Intimidated and manipulated in IEP meeting in Kansas

Several educators surround the parent and present their plan for the child for the year, based on the school’s staff schedules and the number of other children who also need services.


Parents can get more control

The parent asks for additional time in a service area and is quickly told that wouldn’t fit with the schedule.  Parent expresses concern that the child is getting left behind.

This was another “rubber stamped” meeting where the educators worked to just get through the meeting. As long as the parent is not assertive, the student may likely stagnate.

The March 2017 US Supreme Court decision was clear; children with IEPs are to have challenging objectives.

Advocates at™ help parents solve schooling problems by providing information so they can advocate for the child with special needs. Schools often don’t put plans into place legitimately unless a parent pursues action. Action can involve systems outside of the school district. Congress has many of these in place just for parents!  If the public doesn’t use them, then the “powers that be” assume there are no problems.

It’s what a parent doesn’t know that can deprive children of needed services.  We go to  school meetings with parents.AngelsenseRunnerJPEG

Don’t be bamboozled!  Waiting and hoping for problems to go away allows our children to regress.  Hoping the problem will go away will only delay getting the problem addressed.  Waiting too long to address concerns eliminates opportunities for correction.  Parents can have more control than they often realize!

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©2017 Special Education Parent’s Advocacy Link LLC dba The IEP Center™ are  civil rights advocates.  Special Education Parent’s Advocacy Link LLC advocates have special knowledge related to the problems of children with disabilities. We are not attorneys and do not give legal advice.  We do not represent parents or children.  We are not licensed to practice law in any state. Consult an attorney.  Nothing in this blog is to be considered legal advice. We offer low-cost services.


Flunking high school due to ADD

Student is flunking numerous classes although accommodations are listed in the IEP.  Parents have realized for years that the student needs help since he struggles in typical classrooms; he is successful with one-on-one instruction.photoboybooks

Advocates at the IEP Center™ can share with parents strategies on how to deal with scenarios like this.  Schools may be reluctant to develop an IEP for your child since it might require a specialist to spend time with your child which increases the school expenses.  Don’t be bamboozled!  the-iep-center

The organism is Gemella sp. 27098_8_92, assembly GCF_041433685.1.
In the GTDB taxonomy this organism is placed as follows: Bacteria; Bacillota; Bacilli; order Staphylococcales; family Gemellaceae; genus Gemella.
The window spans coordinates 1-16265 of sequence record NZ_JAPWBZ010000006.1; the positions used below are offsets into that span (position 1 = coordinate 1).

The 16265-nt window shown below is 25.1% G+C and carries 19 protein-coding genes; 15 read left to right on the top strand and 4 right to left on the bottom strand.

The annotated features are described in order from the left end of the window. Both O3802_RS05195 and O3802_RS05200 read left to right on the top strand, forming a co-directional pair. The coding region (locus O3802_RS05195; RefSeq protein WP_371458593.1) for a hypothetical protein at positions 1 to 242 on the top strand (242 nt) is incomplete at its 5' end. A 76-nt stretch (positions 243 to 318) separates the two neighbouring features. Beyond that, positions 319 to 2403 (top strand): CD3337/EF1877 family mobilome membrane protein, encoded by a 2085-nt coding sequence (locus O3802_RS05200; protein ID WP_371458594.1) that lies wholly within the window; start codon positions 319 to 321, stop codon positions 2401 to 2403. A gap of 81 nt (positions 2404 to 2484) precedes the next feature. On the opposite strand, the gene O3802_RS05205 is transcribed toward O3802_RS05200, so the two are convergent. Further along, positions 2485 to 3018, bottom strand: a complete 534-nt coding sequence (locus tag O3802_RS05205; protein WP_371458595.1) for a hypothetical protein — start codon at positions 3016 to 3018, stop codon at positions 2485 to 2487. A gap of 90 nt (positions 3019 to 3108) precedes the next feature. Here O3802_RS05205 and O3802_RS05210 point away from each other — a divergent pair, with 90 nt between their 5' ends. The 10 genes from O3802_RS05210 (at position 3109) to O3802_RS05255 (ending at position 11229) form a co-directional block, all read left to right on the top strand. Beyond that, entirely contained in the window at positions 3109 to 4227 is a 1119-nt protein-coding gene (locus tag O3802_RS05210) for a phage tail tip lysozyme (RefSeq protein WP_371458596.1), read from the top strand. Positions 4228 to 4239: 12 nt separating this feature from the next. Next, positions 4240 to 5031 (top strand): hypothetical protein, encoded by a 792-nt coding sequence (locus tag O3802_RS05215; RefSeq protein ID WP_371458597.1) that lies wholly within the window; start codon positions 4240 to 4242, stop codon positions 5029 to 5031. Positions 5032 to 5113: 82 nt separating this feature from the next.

To contact an advocate by e-mail at theIEPCenter™, complete the form below.

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Special Education Parent’s Advocacy Link LLC dba The IEP Center ™are not attorneys and do not give advice.  We give information about the problems of children with special needs. Consult an attorney.

child advocates can go to IEP meeting with parent in Kansas

A parent can take to IEP meetings whomever the parent may invite according to special ed  (IDEA) regulations.NICHCYcongress2

Some parents take family members, some parents take case managers from other agencies.  Taking someone is better than taking nobody.

However, who you take with you makes a difference.  In my experience, parents who took case managers from other agencies experienced the status quo from school district personnel.  After all, most case managers knowledge and experience with school districts is similar to how parents are treated regardless, and the school may know how to bamboozle them.  You and your case manager walk away from the IEP meeting assuming the meeting was productive which may not be reality.the-iep-center

Our advocates are familiar with the tactics school districts use to keep parents at bay which  results in the child receiving a minimal “schooling” of our child.  Over the years many parents expressed to our advocates the parent was treated with respect and much differently than before.

The IEP Center advocates are aware of information parents can use to work the system and not be bamboozled. Has your advocate ever successfully participated in a special ed “mediation”? We have! We have been involved in mediations where the outcomes are accepted by the parent. The public doesn’t learn of those outcomes. Hmmm.